New England Lighthouses: A Virtual Guide
Pumpkin Island Light
Near Little Deer Isle, Maine
Pumpkin Island Light main page / History / Bibliography / Cruises / Photos / Postcards

History

From the entrance [of Eggemoggin Reach] at Pumpkin Island out again at the Devil's Head, no sail could be more charmingly diversified, more full of scenic surprises, or more free from actual or hidden dangers. One cannot look in any direction without seeing some new picture.

-- Samuel Adams Drake, The Pine Tree Coast, 1891.

Congress authorized the building of a lighthouse on tiny Pumpkin Island in 1852. The light in eastern Penobscot Bay marks the south side of the northwestern entrance to the body of water known as Eggemoggin Reach, which provides passage from Penobscot Bay to Jericho Bay and Blue Hill Bay. In the nineteenth century, this area was heavily traveled by vessels carrying lumber as well as summer pleasure craft.

Pumpkin Island Light c. 1870s, with its original lantern (U.S. Coast Guard)

Construction was at first delayed because of difficulties obtaining the needed property. The light went into service on Januaty 1, 1855, and the first keeper -- at $350 yearly -- was J. C. Tibbetts, who stayed until 1861. The station consists of a 25-foot brick tower and a 1 1/2-story Colonial Cape keeper's house, attached to the tower by a work shed.. The lantern held a fifth-order Fresnel lens, one of the earliest Fresnel lenses in Maine. An oil house was added in 1904; an 1885 boathouse was enlarged in 1906.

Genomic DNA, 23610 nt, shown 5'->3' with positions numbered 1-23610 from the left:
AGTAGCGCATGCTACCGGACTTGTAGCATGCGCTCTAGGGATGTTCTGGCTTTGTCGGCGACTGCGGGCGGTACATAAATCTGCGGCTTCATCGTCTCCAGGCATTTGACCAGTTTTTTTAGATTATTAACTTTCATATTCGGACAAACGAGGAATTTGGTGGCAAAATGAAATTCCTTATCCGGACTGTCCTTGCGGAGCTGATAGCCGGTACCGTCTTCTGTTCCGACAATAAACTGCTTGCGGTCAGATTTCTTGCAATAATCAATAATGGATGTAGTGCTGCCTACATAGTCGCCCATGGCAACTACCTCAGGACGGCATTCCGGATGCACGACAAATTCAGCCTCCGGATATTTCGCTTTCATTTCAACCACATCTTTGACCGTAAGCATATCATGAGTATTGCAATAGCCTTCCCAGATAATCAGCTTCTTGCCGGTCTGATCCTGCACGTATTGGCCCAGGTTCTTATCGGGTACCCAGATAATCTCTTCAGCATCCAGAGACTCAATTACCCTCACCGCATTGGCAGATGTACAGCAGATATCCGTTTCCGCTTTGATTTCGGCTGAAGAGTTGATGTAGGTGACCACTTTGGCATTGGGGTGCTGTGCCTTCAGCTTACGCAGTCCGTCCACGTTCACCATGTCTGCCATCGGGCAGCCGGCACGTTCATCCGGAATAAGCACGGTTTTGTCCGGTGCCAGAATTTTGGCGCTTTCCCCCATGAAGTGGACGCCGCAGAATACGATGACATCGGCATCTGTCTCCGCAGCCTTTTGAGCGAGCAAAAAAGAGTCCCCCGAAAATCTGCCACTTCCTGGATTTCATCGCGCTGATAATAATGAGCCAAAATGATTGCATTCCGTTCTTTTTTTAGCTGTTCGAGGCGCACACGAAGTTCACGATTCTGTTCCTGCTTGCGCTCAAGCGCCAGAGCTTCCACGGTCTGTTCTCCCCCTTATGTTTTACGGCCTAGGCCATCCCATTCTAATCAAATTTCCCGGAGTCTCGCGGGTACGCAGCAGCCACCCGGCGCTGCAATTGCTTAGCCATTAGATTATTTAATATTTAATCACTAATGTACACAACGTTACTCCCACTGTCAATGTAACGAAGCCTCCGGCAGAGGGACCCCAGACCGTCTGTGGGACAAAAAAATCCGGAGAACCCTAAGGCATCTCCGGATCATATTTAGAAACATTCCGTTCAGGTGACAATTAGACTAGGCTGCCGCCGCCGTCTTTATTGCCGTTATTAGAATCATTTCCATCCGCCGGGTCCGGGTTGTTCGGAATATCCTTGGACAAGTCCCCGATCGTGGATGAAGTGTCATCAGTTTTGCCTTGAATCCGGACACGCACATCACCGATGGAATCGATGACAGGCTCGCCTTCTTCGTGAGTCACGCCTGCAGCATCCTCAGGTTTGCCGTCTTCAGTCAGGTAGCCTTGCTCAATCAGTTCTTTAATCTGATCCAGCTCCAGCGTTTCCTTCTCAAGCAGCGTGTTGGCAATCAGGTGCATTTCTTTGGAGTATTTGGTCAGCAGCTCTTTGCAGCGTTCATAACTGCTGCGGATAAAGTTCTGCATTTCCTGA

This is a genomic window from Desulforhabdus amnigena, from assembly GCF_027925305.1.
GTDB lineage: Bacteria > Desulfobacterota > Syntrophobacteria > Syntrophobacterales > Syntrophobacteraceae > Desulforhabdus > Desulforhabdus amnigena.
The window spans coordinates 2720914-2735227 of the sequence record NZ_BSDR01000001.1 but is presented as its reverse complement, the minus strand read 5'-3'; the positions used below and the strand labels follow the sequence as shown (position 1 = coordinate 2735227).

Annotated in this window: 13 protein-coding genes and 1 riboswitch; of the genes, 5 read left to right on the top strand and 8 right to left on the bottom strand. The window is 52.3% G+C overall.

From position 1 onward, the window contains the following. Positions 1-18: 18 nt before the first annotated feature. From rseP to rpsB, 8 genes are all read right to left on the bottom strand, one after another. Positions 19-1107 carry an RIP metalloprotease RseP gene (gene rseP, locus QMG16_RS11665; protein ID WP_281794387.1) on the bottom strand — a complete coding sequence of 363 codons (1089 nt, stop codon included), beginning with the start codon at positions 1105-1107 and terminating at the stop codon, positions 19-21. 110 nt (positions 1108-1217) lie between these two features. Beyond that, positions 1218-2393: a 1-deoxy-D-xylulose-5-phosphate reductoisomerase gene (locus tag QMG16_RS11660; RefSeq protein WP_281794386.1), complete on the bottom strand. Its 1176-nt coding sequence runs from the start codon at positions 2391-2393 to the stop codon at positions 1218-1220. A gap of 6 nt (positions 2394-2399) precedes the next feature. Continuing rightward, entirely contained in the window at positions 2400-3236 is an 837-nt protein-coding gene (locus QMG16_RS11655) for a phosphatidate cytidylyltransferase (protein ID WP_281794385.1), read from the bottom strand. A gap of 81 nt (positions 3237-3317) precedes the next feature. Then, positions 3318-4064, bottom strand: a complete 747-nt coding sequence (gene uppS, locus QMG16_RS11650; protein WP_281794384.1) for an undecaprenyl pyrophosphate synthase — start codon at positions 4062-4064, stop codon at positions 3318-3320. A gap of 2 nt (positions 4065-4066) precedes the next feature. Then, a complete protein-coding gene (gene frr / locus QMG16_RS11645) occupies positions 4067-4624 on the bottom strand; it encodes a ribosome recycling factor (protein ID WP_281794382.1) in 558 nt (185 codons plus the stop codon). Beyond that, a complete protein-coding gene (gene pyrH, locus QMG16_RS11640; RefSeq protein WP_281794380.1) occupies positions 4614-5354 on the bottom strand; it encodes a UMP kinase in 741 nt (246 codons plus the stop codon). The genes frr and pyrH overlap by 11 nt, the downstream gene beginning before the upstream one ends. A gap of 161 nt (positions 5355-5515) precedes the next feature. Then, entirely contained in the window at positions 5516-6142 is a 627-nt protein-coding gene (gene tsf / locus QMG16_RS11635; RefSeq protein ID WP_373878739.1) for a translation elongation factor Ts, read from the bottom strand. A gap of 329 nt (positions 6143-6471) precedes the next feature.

In 1889, the lighthousewas fitted with a new lantern, increasing its height by three feet.

Charles Leroy Babson, a native of Brooklin, Maine, was keeper from 1870 to 1902. Babson had received a gunshot wound in the Civil War that led to the amputation of his left leg.

In 1909, the original lens was replaced by another fifth-order lens. The light was discontinued and the station was destaffed in 1933.

In 1934, Pumpkin Island Light was one of several of Maine lighthouses that were discontinued and put up for auction by the government. George Harmon of Bar Harbor bought the station along with two others. Since then the island has passed through several private owners.

U.S. Coast Guard
island and lighthouse from the water

An automatic beacon near Pumpkin Island continues today as an aid to navigation. You can get a good view by turning right on Eggemoggin Road just after crossing the bridge from the north to Little Deer Isle and continuing to the end.

Some of the schooners out of Rockland, Rockport, and Camden occasionally pass nearby.


Keepers: John Chester Tibbetts (1854-1861); J. G. Walker (1861-1864); Joshua Snow (1864-1870); Charles L. Babson (1870-1902); Charles H. Newman (c. 1920s); F. A. Rumery (?-1933)

Jeremy D'Entremont. Do not reproduce any images or text from this website without permission of the author.

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